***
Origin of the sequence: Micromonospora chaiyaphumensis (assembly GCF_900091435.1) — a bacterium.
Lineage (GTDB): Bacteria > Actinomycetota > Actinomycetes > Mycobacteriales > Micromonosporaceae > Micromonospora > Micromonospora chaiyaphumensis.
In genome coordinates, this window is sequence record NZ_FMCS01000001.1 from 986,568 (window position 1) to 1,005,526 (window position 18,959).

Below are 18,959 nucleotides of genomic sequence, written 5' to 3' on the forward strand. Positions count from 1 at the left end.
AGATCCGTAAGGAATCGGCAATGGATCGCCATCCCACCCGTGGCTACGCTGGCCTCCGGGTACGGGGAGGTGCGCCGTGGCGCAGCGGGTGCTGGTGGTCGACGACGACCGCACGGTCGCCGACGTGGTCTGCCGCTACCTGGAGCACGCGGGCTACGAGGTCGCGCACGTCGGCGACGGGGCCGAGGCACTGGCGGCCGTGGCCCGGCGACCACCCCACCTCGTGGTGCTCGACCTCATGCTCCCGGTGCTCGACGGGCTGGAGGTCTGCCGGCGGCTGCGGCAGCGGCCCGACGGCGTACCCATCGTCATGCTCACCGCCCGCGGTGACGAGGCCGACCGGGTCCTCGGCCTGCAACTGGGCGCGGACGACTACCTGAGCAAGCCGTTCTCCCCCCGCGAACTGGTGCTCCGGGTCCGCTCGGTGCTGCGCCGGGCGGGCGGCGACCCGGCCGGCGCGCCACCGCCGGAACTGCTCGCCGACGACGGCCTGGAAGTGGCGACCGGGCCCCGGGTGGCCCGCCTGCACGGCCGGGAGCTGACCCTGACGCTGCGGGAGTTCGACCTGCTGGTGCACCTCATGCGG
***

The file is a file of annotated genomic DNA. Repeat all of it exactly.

Origin of the sequence: Micromonospora chaiyaphumensis (assembly GCF_900091435.1) — a bacterium.
Lineage (GTDB): Bacteria > Actinomycetota > Actinomycetes > Mycobacteriales > Micromonosporaceae > Micromonospora > Micromonospora chaiyaphumensis.
In genome coordinates, this window is sequence record NZ_FMCS01000001.1 from 986,568 (window position 1) to 1,005,526 (window position 18,959).

Below are 18,959 nucleotides of genomic sequence, written 5' to 3' on the forward strand. Positions count from 1 at the left end.
AGATCCGTAAGGAATCGGCAATGGATCGCCATCCCACCCGTGGCTACGCTGGCCTCCGGGTACGGGGAGGTGCGCCGTGGCGCAGCGGGTGCTGGTGGTCGACGACGACCGCACGGTCGCCGACGTGGTCTGCCGCTACCTGGAGCACGCGGGCTACGAGGTCGCGCACGTCGGCGACGGGGCCGAGGCACTGGCGGCCGTGGCCCGGCGACCACCCCACCTCGTGGTGCTCGACCTCATGCTCCCGGTGCTCGACGGGCTGGAGGTCTGCCGGCGGCTGCGGCAGCGGCCCGACGGCGTACCCATCGTCATGCTCACCGCCCGCGGTGACGAGGCCGACCGGGTCCTCGGCCTGCAACTGGGCGCGGACGACTACCTGAGCAAGCCGTTCTCCCCCCGCGAACTGGTGCTCCGGGTCCGCTCGGTGCTGCGCCGGGCGGGCGGCGACCCGGCCGGCGCGCCACCGCCGGAACTGCTCGCCGACGACGGCCTGGAAGTGGCGACCGGGCCCCGGGTGGCCCGCCTGCACGGCCGGGAGCTGACCCTGACGCTGCGGGAGTTCGACCTGCTGGTGCACCTCATGCGG